Nijland, Wiebe and Nielsen, Scott E. and Coops, Nicholas C. and Wulder, Michael A. and Stenhouse, Gordon B.
Journal of Applied Remote Sensing 8
- Intercomparison of fraction of absorbed photosynthetically active radiation products derived from satellite data over Europe (2014)
D'Odorico, Petra and Gonsamo, Alemu and Pinty, Bernard and Gobron, Nadine and Coops, Nicholas and Mendez, Elias and Schaepman, Michael E.
Remote Sensing of Environment 142 141-154
- Make Earth observations open access (2014)
Wulder, Michael A. and Coops, Nicholas C.
Nature 513 (7516) 30-31
- Mapping Above- and Below-Ground Biomass Components in Subtropical Forests Using Small-Footprint LiDAR (2014)
Cao, Lin and Coops, Nicholas C. and Innes, John and Dai, Jinsong and She, Guanghui
Forests 5 (6) 1356-1373
- Mapping demand for residential building thermal energy services using airborne LiDAR (2014)
Tooke, Thoreau Rory and van der Laan, Michael and Coops, Nicholas C.
Applied Energy 127 125-134
- Monitoring anthropogenic disturbance trends in an industrialized boreal forest with Landsat time series (2014)
Pickell, Paul D. and Hermosilla, Txomin and Coops, Nicholas C. and Masek, Jeffrey G. and Franks, Shannon and Huang, Chengquang
Remote Sensing Letters 5 (9) 783-792
- Monitoring of a National-Scale Indirect Indicator of Biodiversity Using a Long Time-Series of Remotely Sensed Imagery (2014)
Coops, Nicholas C. and Fontana, Fabio M. A. and Harvey, Gillian K. A. and Nelson, Trisalyn A. and Wulder, Michael A.
Canadian Journal of Remote Sensing 40 (3) 179-191
- Monitoring plant condition and phenology using infrared sensitive consumer grade digital cameras (2014)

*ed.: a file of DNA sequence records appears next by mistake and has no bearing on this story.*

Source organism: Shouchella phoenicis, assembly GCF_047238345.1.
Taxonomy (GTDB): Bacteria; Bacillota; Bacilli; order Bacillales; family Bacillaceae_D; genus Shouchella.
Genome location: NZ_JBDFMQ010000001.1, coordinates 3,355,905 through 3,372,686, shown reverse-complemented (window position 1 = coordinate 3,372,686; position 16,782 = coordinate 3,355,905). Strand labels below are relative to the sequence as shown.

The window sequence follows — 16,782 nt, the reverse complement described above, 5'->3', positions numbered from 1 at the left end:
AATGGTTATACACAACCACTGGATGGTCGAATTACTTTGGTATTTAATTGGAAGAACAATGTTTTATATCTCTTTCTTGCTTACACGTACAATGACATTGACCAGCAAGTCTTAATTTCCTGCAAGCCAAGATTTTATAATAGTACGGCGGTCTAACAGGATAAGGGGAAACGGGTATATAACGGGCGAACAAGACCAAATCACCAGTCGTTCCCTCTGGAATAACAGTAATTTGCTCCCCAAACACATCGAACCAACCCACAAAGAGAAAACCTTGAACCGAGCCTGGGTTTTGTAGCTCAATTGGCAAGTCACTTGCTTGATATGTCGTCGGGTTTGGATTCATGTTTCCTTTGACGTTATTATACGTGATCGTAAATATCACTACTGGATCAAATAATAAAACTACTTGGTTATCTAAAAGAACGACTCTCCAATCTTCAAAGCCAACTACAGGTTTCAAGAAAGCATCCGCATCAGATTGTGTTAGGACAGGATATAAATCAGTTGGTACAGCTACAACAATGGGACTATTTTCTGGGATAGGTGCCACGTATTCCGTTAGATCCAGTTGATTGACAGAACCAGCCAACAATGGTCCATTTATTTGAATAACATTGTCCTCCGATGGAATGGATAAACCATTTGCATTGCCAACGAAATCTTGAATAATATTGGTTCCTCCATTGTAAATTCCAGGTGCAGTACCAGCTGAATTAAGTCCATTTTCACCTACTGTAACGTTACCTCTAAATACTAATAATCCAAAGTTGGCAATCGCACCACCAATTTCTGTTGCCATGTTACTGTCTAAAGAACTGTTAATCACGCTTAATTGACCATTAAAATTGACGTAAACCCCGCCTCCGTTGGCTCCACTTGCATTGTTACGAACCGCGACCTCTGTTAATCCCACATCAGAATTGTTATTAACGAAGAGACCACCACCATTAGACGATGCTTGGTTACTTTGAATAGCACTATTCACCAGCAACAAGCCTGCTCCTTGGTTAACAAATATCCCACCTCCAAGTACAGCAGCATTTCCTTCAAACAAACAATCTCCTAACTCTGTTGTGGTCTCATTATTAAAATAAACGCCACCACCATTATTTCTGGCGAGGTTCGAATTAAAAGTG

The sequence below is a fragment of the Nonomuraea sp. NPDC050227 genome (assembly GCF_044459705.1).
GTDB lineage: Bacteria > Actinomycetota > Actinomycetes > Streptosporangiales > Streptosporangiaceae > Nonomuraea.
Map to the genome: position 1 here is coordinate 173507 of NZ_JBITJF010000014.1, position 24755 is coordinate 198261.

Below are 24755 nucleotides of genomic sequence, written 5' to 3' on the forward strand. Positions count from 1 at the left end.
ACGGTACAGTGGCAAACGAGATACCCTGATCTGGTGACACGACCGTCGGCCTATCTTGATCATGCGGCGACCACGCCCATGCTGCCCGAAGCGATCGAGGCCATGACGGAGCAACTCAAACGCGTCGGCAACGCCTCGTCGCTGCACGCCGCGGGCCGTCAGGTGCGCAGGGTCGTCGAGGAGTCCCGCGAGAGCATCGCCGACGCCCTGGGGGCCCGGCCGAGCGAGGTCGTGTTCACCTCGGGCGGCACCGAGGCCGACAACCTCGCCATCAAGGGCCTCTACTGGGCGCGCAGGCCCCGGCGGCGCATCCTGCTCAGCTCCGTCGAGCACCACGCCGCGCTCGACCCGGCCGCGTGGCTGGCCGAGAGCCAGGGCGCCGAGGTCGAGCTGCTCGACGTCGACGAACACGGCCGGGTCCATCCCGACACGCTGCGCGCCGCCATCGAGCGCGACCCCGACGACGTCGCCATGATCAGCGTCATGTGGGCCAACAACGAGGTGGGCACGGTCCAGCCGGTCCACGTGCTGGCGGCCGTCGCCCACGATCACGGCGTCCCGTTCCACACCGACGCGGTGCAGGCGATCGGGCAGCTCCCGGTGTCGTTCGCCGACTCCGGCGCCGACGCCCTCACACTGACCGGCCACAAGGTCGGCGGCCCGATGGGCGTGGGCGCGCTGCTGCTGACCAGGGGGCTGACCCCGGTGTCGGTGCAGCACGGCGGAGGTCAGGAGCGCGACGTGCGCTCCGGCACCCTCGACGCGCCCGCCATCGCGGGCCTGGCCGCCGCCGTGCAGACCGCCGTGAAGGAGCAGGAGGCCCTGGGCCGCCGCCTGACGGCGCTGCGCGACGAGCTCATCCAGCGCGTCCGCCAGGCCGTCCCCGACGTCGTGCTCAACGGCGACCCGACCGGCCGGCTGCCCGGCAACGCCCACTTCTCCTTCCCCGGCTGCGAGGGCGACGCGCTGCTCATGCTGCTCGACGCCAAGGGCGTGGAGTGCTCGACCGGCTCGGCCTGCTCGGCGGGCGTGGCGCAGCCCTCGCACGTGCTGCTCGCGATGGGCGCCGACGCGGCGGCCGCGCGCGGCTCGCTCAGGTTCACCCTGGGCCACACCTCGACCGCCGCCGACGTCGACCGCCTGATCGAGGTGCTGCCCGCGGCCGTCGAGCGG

Nijland, Wiebe and de Jong, Rogier and de Jong, Steven M. and Wulder, Michael A. and Bater, Chris W. and Coops, Nicholas C.
Agricultural and Forest Meteorology 184 98-106
- Pixel-Based Image Compositing for Large-Area Dense Time Series Applications and Science (2014)
White, J. C. and Wulder, M. A. and Hobart, G. W. and Luther, J. E. and Hermosilla, T. and Griffiths, P. and Coops, N. C. and Hall, R. J. and Hostert, P. and Dyk, A. and Guindon, L.
Canadian Journal of Remote Sensing 40 (3) 192-212
- Potentials and limitations for estimating daytime ecosystem respiration by combining tower-based remote sensing and carbon flux measurements (2014)
Hilker, Thomas and Hall, Forrest G. and Coops, Nicholas C. and Black, Andrew T. and Jassal, Rachhpal and Mathys, Amanda and Grant, Nicholas
Remote Sensing of Environment 150 44-52
- Predicting building ages from LiDAR data with random forests for building energy modeling (2014)
Tooke, Thoreau Rory and Coops, Nicholas C. and Webster, Jessica
Energy and Buildings 68 603-610
- Process-Based Modeling to Assess the Effects of Recent Climatic Variation on Site Productivity and Forest Function across Western North America (2014)
Waring, Richard H. and Coops, Nicholas C. and Mathys, Amanda and Hilker, Thomas and Latta, Greg
Forests 5 (3) 518-534
- Research Note Assessing the Impact of Field of View on Monitoring Understory and Overstory Phenology Using Digital Repeat Photography (2014)
Vartanian, M. and Nijland, W. and Coops, N. C. and Bater, C. and Wulder, M. A. and Stenhouse, G.
Canadian Journal of Remote Sensing 40 (2) 85-91
- Simulating the impacts of error in species and height upon tree volume derived from airborne laser scanning data (2014)
Tompalski, Piotr and Coops, Nicholas C. and White, Joanne C. and Wulder, Michael A.
Forest Ecology and Management 327 167-177
- Soil water availability effects on the distribution of 20 tree species in western North America (2014)
Mathys, Amanda and Coops, Nicholas C. and Waring, Richard H.
Forest Ecology and Management 313 144-152